Transition To…Transition From

It the last post, I invited readers to enter the “transition zone,” that place that exists between things as they were and things as they will become.   Like it or not, something is dying in society.  Like it or not, something new is “emerging” in society.  We can deny it, reject it, mourn it, and complain about it – but that will get us nowhere.

 A better option is to understand it and feed what is being birthed with a version of Christianity that is not tainted by traditions and cultural idealogy.  Before we can do that, it might be good to spend a little time exploring what was, the cause of its demise, and an understanding of what seems to be emerging.

John McGowan writes:  “Everyone begins the discussion of postmodernism by asking what the word could possibly mean.”[i]   This is also how I shall begin.  The purpose of this post is to begin defining the term “postmodern.”  Next I will describe six of the contemporary theological and philosophical approaches to postmodernism. Finally, I will offer a modest outline for a postmodern modern theology of evangelism based upon the Anabaptist ecclesiological tradition. 

History of the Term

Michael Kohler traced the origin of the word postmodern to the year 1934, when Frederico de Onize coined the term postmodernismo.[ii]   The most important early use of the word, however, probably did not take place until 1939.  In that year Arnold Toynbee used the word postmodernism to describe the cultural changes taking place in the wake of the resolution of the first world war.[iii]

The so-called postmodern cultural movement in philosophy, theology, the arts, and architecture began in earnest around the year 1960.  From 1960 to the present a diverse number of philosophers and theologians began appearing on the scene associated with the term postmodern.  Among these we include the following:  Jacques Derrida, Richard Rorty, Michael Foucalt, Stanley Fish, David Tracy, Hans Küng, George Lindbeck, David Ray Griffin, Jean-Francois Lyotard, Terry Eagleton, and Michael Kohler. Though diverse in their approaches to this cultural phenomenon, all agreed that humanity was in the middle of a paradigm shift that was altering the way people viewed the issues of life.  All agreed that one world view was in the process of collapse while another was being born.  This new world view was called—for lack of a better term—the “postmodern era.”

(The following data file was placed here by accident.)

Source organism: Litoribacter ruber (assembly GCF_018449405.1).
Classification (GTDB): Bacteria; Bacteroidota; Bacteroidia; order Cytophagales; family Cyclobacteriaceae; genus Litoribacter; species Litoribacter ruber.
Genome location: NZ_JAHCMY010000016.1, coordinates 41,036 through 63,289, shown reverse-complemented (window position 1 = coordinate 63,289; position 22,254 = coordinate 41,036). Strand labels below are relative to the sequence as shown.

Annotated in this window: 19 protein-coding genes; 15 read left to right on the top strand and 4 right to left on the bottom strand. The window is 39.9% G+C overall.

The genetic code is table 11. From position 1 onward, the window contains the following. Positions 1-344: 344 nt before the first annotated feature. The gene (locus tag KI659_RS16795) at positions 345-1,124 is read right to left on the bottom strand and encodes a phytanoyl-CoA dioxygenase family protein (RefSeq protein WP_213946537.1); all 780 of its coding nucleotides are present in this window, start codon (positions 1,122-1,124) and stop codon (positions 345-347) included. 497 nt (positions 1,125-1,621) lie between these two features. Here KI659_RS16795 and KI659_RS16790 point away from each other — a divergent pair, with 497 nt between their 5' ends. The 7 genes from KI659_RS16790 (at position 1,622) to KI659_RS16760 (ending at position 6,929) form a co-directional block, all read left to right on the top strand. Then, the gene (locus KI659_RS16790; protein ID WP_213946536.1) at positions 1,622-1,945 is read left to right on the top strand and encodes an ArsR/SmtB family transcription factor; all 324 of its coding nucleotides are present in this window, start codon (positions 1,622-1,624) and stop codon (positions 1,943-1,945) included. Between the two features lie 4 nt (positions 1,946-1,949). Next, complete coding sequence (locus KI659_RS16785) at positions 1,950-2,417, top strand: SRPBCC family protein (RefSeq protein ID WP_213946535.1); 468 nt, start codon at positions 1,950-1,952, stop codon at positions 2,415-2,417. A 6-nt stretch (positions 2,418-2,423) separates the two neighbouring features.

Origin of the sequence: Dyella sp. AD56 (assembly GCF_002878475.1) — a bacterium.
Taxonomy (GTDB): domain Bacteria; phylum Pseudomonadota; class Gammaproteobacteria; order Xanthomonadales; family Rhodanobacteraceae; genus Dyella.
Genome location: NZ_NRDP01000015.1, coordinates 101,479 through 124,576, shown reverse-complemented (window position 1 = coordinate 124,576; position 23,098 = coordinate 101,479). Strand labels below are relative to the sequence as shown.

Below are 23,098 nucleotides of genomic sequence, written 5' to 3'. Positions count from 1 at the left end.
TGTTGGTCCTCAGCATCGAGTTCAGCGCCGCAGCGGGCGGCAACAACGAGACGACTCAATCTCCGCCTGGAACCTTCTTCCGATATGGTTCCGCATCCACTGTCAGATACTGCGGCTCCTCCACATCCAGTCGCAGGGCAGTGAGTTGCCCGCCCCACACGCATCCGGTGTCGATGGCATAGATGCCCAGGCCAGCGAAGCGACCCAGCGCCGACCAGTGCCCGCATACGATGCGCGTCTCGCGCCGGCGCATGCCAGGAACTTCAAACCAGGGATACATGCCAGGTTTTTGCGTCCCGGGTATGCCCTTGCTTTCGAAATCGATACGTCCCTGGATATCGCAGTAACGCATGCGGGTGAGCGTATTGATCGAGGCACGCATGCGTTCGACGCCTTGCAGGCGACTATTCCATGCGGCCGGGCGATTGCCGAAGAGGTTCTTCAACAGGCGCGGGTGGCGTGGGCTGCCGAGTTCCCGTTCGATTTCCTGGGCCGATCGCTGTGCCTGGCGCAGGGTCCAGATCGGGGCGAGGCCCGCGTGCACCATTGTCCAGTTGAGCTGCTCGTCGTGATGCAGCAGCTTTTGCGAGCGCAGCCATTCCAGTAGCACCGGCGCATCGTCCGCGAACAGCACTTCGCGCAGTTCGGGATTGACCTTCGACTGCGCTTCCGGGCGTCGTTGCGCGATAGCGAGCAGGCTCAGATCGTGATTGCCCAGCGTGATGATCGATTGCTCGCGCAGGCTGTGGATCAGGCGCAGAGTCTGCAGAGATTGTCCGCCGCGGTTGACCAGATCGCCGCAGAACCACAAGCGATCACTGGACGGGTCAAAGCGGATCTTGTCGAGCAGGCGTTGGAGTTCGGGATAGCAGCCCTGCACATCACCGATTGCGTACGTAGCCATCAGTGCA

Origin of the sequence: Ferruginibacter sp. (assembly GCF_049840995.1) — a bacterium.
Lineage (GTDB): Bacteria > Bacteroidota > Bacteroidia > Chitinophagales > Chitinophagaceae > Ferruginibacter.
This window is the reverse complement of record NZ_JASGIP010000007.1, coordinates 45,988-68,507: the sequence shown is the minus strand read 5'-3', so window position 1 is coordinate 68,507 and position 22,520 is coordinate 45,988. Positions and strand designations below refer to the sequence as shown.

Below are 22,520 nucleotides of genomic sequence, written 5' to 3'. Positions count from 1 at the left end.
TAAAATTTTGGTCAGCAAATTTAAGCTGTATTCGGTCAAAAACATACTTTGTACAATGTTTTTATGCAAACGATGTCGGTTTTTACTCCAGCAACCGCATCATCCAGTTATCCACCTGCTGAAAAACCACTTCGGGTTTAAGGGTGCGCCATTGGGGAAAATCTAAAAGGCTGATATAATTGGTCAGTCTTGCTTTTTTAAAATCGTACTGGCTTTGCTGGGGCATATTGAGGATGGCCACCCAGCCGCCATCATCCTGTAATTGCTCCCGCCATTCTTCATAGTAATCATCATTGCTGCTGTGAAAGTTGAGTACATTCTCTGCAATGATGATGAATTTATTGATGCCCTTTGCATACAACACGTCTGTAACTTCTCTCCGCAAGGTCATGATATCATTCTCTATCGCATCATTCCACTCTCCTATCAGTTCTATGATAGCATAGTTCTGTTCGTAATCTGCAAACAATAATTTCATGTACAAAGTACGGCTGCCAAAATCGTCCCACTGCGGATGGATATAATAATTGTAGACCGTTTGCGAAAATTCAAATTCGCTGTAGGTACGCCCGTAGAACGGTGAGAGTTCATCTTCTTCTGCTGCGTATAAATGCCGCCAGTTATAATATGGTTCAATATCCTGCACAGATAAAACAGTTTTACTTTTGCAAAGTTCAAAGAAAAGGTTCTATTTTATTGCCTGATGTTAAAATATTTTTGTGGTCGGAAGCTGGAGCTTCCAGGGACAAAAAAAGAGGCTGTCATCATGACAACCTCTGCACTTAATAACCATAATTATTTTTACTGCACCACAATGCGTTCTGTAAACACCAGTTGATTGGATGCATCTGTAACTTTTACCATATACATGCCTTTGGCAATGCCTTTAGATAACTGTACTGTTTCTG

Defining Postmodernism:  A Difficult Task

Defining postmodernism is not easy.[iv]  Postmodernism seems to defy adequate definition for two reasons. The first is an excessive and uncritical use of the term.  In current usage, postmodernism has become something of a catch-phrase used to describe anything that is fresh, new, trendy, stylish, and fashionable.   This is especially true in the academy where postmodernism has become a widespread and excessively used term.  Examine the catalogs of almost any college, graduate school, or seminary, and you will discover an overabundance of course offerings addressing the topic of postmodernism.  Everyone seems to be talking about this subject.  Numerous authors insert this term into the titles of their books.  It serves as the subject of occasional PBS documentaries.  It has even become a popular slogan in contemporary advertising campaigns.[v]

R. Albert Mohler has stated:  “Postmodernism, whatever it is, now enjoys that most rare and enviable status of the almost universally acknowledged (though vaguely defined) cultural phenomena.”[vi]   Additionally, as Mohler points out, postmodernism currently serves as sort of  “an umbrella concept covering styles, movements, shifts, and approaches in the field of art, history, architecture, literature, political science, economics, and philosophy—not to mention theology.”[vii]   The inordinate and uncritical use of this word has added to the unclarity of its meaning.